ilanarama: me, The Other Half, Moab UT 2009 (marathon)
[personal profile] ilanarama
I haven't posted much about running over the summer, partly because I haven't been running a whole lot. I spent early summer slowly building up my miles (which were also slow! :-) to about 40mpw - then we left on our roadtrip vacation, and I only ran three times in four weeks. The week we got back I managed 32 miles, last week about the same. Oh, and on Saturday I ran a half marathon. *whistle*

Back in April I mentioned that I was thinking of registering for the Thirsty Thirteen, a local half in its second year (I worked an aid station last year). After an email from the club warning it was likely to sell out (it's limited to 500 racers) I went ahead and registered. It's a point-to-point massively downhill race (though with a few significant uphills), it is on scenic country roads with views to a reservoir, and it ends at SKA Brewing with a free beer - and a ticket for the San Juan Brewfest in the afternoon. What's not to like?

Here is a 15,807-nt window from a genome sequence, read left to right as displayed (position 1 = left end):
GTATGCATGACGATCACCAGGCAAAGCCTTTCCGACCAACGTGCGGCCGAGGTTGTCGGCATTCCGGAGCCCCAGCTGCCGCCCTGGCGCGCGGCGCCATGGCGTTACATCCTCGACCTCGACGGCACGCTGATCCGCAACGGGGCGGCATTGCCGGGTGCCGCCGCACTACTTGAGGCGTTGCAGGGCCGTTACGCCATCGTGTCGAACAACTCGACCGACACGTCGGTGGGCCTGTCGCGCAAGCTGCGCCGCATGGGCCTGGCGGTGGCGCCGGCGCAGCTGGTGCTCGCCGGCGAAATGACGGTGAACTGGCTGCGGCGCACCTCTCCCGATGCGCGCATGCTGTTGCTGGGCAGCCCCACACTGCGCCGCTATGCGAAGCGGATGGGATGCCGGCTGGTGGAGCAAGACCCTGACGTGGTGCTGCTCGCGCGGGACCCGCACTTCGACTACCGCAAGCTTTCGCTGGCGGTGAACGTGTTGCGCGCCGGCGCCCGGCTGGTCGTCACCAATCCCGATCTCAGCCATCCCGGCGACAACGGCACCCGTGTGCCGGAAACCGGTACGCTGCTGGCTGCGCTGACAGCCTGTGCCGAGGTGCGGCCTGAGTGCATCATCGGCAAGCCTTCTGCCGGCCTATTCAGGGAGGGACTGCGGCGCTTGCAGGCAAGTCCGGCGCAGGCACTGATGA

Other than the fact that I was massively unprepared, of course. Granted, massively unprepared means different things for me than it does for most people, or even compared to how I used to approach racing when I started, over ten years ago. I probably ran 2-3 times a week, 15mpw for my first half marathon. My second, I only started running again after a long layoff, and I ran maybe twice a week. (That time remains my Personal Worst.) Once I started getting serious about running, proper preparation for a half became 35mpw...then 40mpw...then 45mpw, at a minimum.